E-mail Updates

Stay current on media deals, issues and trends. Enter your e-mail address below for FREE media headlines e-mailed to you each weekday morning.















Media People
In their own words

Ken Auletta: 'The Drive to Achieve Synergy Is Often Journalism's Poison'
The media columnist for The New Yorker says that "bigness is not necessarily better" in media, and 2003 is likely to bring "more bigness."

By Patrick Phillips
I Want Media, 12/19/02

Ken Auletta is the Annals of Communications columnist for The New Yorker magazine, for which he reports on many of the leading figures in media and communications. Auletta won the National Magazine Award for Profile Writing for his "definitive" portrait of Ted Turner in The New Yorker last year and is the author of several books about media.

Auletta spoke with I Want Media about a variety of current issues, such as the "colossal blunder" of the New York Times' Augusta National column controversy, AOL Time Warner's need for a "cultural change," and the FCC's possible "momentous" shakeup of media ownership rules.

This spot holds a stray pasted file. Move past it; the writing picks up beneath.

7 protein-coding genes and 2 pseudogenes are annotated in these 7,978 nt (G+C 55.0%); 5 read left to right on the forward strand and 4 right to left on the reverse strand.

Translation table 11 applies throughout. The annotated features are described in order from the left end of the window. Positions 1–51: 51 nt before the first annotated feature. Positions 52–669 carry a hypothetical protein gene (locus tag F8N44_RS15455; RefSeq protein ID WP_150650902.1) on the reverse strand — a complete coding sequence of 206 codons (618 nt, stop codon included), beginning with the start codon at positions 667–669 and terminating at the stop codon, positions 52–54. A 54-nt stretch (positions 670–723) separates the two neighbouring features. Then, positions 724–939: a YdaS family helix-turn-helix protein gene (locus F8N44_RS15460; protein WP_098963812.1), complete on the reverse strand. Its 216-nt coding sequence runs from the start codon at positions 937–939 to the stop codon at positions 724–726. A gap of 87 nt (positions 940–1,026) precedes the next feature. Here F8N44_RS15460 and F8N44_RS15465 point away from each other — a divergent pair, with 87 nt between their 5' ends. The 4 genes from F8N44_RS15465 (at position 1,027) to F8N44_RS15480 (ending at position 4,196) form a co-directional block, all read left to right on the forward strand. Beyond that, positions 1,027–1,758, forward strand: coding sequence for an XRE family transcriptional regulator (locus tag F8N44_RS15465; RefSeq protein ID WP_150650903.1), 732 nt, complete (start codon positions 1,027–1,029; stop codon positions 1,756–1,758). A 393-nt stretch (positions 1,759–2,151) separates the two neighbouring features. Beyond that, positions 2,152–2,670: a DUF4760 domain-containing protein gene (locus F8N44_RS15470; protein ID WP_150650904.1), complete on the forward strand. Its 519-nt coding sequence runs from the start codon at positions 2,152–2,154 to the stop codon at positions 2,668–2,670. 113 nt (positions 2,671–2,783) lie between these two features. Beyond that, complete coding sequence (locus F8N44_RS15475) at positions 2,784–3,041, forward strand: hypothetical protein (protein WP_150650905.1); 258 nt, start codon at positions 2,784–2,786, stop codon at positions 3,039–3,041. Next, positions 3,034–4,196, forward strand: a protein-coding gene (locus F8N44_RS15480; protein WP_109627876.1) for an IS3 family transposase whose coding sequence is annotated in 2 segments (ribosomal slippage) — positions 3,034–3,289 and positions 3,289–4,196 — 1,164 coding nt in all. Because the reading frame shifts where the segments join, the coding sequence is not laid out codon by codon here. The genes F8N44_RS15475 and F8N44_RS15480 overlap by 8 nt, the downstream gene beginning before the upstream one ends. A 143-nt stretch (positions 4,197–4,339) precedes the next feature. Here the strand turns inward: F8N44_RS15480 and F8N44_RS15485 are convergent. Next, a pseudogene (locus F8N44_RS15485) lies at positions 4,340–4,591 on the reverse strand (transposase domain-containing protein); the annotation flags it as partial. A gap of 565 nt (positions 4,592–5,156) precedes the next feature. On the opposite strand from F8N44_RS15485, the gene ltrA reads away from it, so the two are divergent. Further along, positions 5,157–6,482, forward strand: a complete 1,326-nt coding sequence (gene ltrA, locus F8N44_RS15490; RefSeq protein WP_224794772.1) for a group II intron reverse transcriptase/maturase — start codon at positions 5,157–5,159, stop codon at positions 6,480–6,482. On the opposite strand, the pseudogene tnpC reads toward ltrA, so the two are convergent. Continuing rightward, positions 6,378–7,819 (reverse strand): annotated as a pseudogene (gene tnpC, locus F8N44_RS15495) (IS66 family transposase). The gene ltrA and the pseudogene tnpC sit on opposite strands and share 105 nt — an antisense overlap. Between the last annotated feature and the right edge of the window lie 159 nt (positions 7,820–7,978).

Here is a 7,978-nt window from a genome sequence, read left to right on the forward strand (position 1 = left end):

I Want Media: The New York Times stirred talk with the revelation that its editors killed two columns that differed with the paper's editorial stance favoring women as members at Augusta National, the men-only Georgia golf club. What's your take on the controversy?

Ken Auletta: A terrible screw-up that, unfairly, tarnishes the Times' good name and reputation. Perhaps it is a consequence of having an assertive editor like Howell Raines. He believes that the Times must "flood the zone" in covering stories like Augusta so that it owns these stories. A consequence of a strong editor like Raines is that junior editors will seek to placate him and what they think he wants. The result is anticipatory censorship -- killing the two columns because they were perceived as going against what the boss wanted. This is one school of thought among Timesologists.

A second school is more benign, claiming that the Times has traditionally opposed internal fratricide in its pages or the hiring of, say, an Ombudsman. For a sports columnist to go after the editorial page posture, it is said, is unseemly. The third school says that Raines did it. That he didn't like the intramural squabbling, didn't like the opinions expressed, and perhaps because he spent years developing his voice as editorial page editor, he sometimes has a hard time stepping back and thus couldn't.